How can you not get bogged down? How can you sustain and then grow in a sustainable way and do so without getting super bogged down? Because it’s interesting, a number of clients that I’ve sort of worked with particularly the earlier years, but even now, they tend to be, information services type, you know, tech-ish companies. So they either do data for business or they have software type business they sell, either information itself or the services around information. A lot of times they’re having problems or challenges scaling or challenges growing.
How does a tech company grow and scale? We often hear about the phenomenal growth of so many of them, but how do they do it? As Michiko discovered, unlike non-tech companies that often leverage automation to scale, that’s not the case with her tech clients.
It gives us an interesting look into, okay, what does it mean for some of these other organizations to scale number one, and are there other aspects to growing sustainably and scaling? Because again, if it were all about automation, none of the tech companies would have any issues, right? But they struggle. And, so that’s kind of a clear indication that there are other sides too, or other aspects, let’s say to, to scaling.
And this is, it’s always an interesting exercise because always comes back to, you know, people and the process side of things. They, they got the tech, right. So that’s good. But, yeah, it’s, it’s the, the tech alone doesn’t make a, you know, make a business grow and doesn’t make everything run smoothly and everything, there’s all kinds of stuff that goes behind it and around it. And if you don’t have all that straightened out and then yeah, no amount of automation can, you know, make it all go smoothly. So it’s been a really interesting challenge.
I’m so glad you said that, that it’s not the tech itself that’s going to make you scale necessarily, but the people and the processes behind it. Those are the three pillars, honestly, of, of business infrastructure. It’s not just the technology, but it’s also the people and the processes.
The idea of throughput on the tech side is a little bit different in a sense that, it’s typically in terms of number of new products and releases and features and changes to the product and so on. Because they’re not really having to mass produce anything or, you know, do the same thing many, many times. So, you look for other aspects.
Those other aspects can include things like how long it takes to release new products. This is known as cycle time and it takes us to Michiko’s scale tale. It’s about one such tech company specializing in information services.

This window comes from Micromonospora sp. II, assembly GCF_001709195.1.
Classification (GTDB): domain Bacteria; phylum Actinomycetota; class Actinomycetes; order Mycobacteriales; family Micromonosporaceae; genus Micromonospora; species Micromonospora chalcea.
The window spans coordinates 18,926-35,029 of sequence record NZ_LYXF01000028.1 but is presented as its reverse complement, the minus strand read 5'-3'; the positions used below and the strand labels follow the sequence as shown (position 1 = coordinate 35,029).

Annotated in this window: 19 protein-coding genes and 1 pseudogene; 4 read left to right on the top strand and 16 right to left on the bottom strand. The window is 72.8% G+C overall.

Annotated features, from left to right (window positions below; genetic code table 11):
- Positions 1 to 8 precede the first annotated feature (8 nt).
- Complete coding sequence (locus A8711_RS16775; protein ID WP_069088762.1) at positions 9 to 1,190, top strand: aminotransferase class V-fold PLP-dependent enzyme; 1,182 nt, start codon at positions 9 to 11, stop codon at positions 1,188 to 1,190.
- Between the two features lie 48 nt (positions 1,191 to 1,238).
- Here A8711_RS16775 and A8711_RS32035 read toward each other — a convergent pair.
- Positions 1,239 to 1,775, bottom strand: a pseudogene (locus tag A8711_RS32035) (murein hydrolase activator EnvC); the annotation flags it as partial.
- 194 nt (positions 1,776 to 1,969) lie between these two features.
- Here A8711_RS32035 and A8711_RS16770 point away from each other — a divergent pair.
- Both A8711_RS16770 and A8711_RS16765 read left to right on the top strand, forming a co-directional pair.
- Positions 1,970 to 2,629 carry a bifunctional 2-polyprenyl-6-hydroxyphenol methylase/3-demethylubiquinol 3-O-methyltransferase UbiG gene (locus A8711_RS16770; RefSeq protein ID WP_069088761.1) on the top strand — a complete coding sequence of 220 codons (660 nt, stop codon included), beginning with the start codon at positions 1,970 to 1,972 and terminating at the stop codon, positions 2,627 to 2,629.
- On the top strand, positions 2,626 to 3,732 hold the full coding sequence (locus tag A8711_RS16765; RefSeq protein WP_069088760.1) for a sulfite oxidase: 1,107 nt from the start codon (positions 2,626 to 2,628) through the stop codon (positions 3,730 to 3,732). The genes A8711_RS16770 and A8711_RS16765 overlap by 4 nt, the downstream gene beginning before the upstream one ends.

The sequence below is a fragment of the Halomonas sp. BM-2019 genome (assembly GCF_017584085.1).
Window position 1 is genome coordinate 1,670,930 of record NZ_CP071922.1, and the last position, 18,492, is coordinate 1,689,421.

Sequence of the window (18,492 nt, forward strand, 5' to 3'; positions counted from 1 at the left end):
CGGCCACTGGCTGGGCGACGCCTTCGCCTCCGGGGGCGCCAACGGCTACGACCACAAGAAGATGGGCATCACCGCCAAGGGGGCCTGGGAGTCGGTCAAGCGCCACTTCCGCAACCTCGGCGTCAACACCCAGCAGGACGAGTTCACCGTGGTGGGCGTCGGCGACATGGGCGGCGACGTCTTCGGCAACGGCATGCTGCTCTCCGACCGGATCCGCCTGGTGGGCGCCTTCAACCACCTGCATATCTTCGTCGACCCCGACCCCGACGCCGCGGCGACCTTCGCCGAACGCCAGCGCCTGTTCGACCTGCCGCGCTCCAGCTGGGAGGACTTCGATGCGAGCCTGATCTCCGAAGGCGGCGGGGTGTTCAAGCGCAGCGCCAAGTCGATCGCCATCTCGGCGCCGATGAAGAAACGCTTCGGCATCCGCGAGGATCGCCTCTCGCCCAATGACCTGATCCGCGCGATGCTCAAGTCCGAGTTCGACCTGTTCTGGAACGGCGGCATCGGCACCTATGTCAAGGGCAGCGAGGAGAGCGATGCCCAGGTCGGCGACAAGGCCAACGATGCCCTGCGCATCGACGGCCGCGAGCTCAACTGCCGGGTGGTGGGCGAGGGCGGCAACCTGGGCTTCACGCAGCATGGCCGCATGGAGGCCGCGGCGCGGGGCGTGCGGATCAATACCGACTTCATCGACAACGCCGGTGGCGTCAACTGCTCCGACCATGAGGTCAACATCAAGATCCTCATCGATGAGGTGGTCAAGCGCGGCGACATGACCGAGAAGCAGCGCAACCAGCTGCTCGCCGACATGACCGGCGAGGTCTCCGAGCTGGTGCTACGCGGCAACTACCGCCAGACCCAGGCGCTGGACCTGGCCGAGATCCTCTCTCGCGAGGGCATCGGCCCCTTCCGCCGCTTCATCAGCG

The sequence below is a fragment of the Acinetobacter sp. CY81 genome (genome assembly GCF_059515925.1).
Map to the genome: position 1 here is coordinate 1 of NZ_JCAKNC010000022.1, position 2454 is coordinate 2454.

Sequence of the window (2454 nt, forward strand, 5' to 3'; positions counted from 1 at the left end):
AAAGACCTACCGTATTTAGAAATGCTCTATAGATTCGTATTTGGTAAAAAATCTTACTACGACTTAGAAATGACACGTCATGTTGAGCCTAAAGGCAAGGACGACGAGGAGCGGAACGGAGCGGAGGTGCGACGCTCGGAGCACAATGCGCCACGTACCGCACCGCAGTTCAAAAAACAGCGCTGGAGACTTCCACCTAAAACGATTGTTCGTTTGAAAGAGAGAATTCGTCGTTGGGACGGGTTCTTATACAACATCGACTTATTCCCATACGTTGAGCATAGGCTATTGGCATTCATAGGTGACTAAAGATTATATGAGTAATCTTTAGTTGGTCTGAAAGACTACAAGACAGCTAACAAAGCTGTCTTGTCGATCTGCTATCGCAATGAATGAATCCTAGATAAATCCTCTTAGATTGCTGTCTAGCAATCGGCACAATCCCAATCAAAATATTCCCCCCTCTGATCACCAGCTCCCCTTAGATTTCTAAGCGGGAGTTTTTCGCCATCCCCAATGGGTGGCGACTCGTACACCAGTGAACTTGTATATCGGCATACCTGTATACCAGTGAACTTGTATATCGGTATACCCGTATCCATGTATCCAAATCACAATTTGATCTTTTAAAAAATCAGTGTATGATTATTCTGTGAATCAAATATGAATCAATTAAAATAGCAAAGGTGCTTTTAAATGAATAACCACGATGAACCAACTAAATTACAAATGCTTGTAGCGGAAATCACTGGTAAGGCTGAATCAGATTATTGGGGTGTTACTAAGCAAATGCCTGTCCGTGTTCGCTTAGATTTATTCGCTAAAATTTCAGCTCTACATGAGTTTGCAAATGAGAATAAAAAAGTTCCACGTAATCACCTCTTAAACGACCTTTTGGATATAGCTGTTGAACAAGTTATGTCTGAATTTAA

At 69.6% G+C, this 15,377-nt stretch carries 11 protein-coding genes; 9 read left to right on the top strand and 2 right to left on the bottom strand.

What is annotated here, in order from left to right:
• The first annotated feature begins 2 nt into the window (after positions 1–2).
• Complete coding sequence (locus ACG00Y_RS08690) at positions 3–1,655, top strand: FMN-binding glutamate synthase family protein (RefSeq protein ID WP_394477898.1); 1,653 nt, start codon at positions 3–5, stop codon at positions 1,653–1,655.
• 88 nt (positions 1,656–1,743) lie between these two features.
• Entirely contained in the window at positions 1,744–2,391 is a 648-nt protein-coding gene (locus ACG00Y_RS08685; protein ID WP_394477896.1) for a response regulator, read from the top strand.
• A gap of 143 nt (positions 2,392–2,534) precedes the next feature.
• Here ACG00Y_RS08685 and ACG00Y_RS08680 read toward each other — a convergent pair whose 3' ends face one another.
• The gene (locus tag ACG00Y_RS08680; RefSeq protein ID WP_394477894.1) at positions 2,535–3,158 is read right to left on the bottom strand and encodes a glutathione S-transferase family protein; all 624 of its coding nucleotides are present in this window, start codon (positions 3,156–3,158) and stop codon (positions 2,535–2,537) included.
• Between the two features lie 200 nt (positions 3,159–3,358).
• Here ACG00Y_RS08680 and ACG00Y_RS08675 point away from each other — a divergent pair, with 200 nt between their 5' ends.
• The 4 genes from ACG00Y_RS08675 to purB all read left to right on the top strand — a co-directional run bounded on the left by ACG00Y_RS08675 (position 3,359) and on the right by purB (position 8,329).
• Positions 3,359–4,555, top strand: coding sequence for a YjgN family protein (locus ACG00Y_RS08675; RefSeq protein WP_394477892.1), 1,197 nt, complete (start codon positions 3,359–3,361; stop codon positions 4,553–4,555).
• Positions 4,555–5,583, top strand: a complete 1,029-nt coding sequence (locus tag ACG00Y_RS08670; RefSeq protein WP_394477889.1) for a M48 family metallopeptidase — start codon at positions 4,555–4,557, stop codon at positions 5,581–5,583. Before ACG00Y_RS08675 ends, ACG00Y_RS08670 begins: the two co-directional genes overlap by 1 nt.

They had a process where they would take requirements to implement an analytic. So an analytic is really a result of, the output of applying analytical processes to raw data. So they had a process to get that into production. So what happens is that, you just sort of take their requirements as to how to implement this thing, and then they take those requirements and that the people will do development and, in their system and make it available to be distributed or to be accessed online. It is essentially, sort of, how it works in information services.
In analyzing their process of getting ready for production and ultimately going-to-market (you know, the moment where sales happen and money is made), Michiko noticed that it took an average of 27 weeks.
So that’s like half a year, right? It’s like half a year revenue that you’re missing. So then, you know, of course, quicker you can get that done, quicker you’re going to get the revenue in. And so, so we sent that, and then everybody’s sort of asking, well, why is it take so long? It’s so long, it takes like 12 weeks to develop an analytic, a really, you know, fairly complex analytic, but it takes 27 weeks to implement. Why is that? So, so we started kind of looking at this whole thing.
Michiko had to don her process improvement hat to answer that question – why was it taking so long to implement this process? Well, she figured it out and helped her client reduce that cycle time by 70%! Don’t go anywhere because after the break she’ll describe how she did it! And you might be surprised to hear how quick and inexpensive it was to achieve those results.
You started your business because you believed you could make a difference. But now you have more demand than you can keep up with and if you don’t get your operations in order soon, you could lose everything you’ve worked so hard to build. The chaos is causing angry customers, bad reviews, failed audits, and more. The need for a unified team with processes they can follow and tools they can use without your presence is apparent. But where can you go for support?
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Before the break, Michiko began telling us about the challenges some tech companies face as they scale. They definitely have the tools or technologies element of business infrastructure in place, but it’s the people and process elements that can slow down their progress. Yet, she was able to help one of her clients reduce their cycle time from 27 weeks to 8 weeks. Here’s Michiko…
That’s less than a third of the time. So if you have the same amount of time now, now you can do three of those things as opposed to like more than three of those things, as opposed to just one. And so, that was kind of the goal is that, can we get this off the shelf and available quicker?